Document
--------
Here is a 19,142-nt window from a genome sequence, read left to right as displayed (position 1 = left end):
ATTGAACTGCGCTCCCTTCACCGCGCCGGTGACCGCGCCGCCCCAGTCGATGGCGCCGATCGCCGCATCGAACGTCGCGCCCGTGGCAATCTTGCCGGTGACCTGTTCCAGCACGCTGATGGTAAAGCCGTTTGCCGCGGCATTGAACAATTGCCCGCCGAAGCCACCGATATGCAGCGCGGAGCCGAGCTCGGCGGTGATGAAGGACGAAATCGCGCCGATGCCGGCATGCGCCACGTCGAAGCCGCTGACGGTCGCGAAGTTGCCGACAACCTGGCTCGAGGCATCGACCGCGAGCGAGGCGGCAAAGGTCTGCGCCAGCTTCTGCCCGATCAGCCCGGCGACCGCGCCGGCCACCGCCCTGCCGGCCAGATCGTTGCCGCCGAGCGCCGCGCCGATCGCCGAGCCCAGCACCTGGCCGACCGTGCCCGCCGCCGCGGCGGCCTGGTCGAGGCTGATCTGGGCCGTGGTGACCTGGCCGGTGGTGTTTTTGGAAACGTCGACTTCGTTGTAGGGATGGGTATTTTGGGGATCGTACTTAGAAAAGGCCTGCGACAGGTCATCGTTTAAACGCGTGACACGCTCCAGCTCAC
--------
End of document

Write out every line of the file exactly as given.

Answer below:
Here is a 19,142-nt window from a genome sequence, read left to right as displayed (position 1 = left end):
ATTGAACTGCGCTCCCTTCACCGCGCCGGTGACCGCGCCGCCCCAGTCGATGGCGCCGATCGCCGCATCGAACGTCGCGCCCGTGGCAATCTTGCCGGTGACCTGTTCCAGCACGCTGATGGTAAAGCCGTTTGCCGCGGCATTGAACAATTGCCCGCCGAAGCCACCGATATGCAGCGCGGAGCCGAGCTCGGCGGTGATGAAGGACGAAATCGCGCCGATGCCGGCATGCGCCACGTCGAAGCCGCTGACGGTCGCGAAGTTGCCGACAACCTGGCTCGAGGCATCGACCGCGAGCGAGGCGGCAAAGGTCTGCGCCAGCTTCTGCCCGATCAGCCCGGCGACCGCGCCGGCCACCGCCCTGCCGGCCAGATCGTTGCCGCCGAGCGCCGCGCCGATCGCCGAGCCCAGCACCTGGCCGACCGTGCCCGCCGCCGCGGCGGCCTGGTCGAGGCTGATCTGGGCCGTGGTGACCTGGCCGGTGGTGTTTTTGGAAACGTCGACTTCGTTGTAGGGATGGGTATTTTGGGGATCGTACTTAGAAAAGGCCTGCGACAGGTCATCGTTTAAACGCGTGACACGCTCCAGCTCAC